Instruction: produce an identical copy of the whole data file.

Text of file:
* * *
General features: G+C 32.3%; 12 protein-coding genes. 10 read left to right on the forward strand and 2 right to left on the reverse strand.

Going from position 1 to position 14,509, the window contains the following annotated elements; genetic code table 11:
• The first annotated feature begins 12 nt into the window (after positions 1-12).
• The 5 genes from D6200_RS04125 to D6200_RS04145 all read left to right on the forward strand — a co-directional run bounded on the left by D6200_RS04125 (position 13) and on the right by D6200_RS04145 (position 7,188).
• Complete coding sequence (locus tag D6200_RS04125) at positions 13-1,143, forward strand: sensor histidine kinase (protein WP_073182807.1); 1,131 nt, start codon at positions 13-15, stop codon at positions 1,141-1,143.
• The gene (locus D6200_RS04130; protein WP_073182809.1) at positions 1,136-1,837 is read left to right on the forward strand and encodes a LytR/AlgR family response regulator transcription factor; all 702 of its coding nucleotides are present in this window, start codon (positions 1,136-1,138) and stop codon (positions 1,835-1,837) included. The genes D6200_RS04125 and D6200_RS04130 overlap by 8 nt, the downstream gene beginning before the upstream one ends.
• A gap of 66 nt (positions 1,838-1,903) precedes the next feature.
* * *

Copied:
General features: G+C 32.3%; 12 protein-coding genes. 10 read left to right on the forward strand and 2 right to left on the reverse strand.

Going from position 1 to position 14,509, the window contains the following annotated elements; genetic code table 11:
• The first annotated feature begins 12 nt into the window (after positions 1-12).
• The 5 genes from D6200_RS04125 to D6200_RS04145 all read left to right on the forward strand — a co-directional run bounded on the left by D6200_RS04125 (position 13) and on the right by D6200_RS04145 (position 7,188).
• Complete coding sequence (locus tag D6200_RS04125) at positions 13-1,143, forward strand: sensor histidine kinase (protein WP_073182807.1); 1,131 nt, start codon at positions 13-15, stop codon at positions 1,141-1,143.
• The gene (locus D6200_RS04130; protein WP_073182809.1) at positions 1,136-1,837 is read left to right on the forward strand and encodes a LytR/AlgR family response regulator transcription factor; all 702 of its coding nucleotides are present in this window, start codon (positions 1,136-1,138) and stop codon (positions 1,835-1,837) included. The genes D6200_RS04125 and D6200_RS04130 overlap by 8 nt, the downstream gene beginning before the upstream one ends.
• A gap of 66 nt (positions 1,838-1,903) precedes the next feature.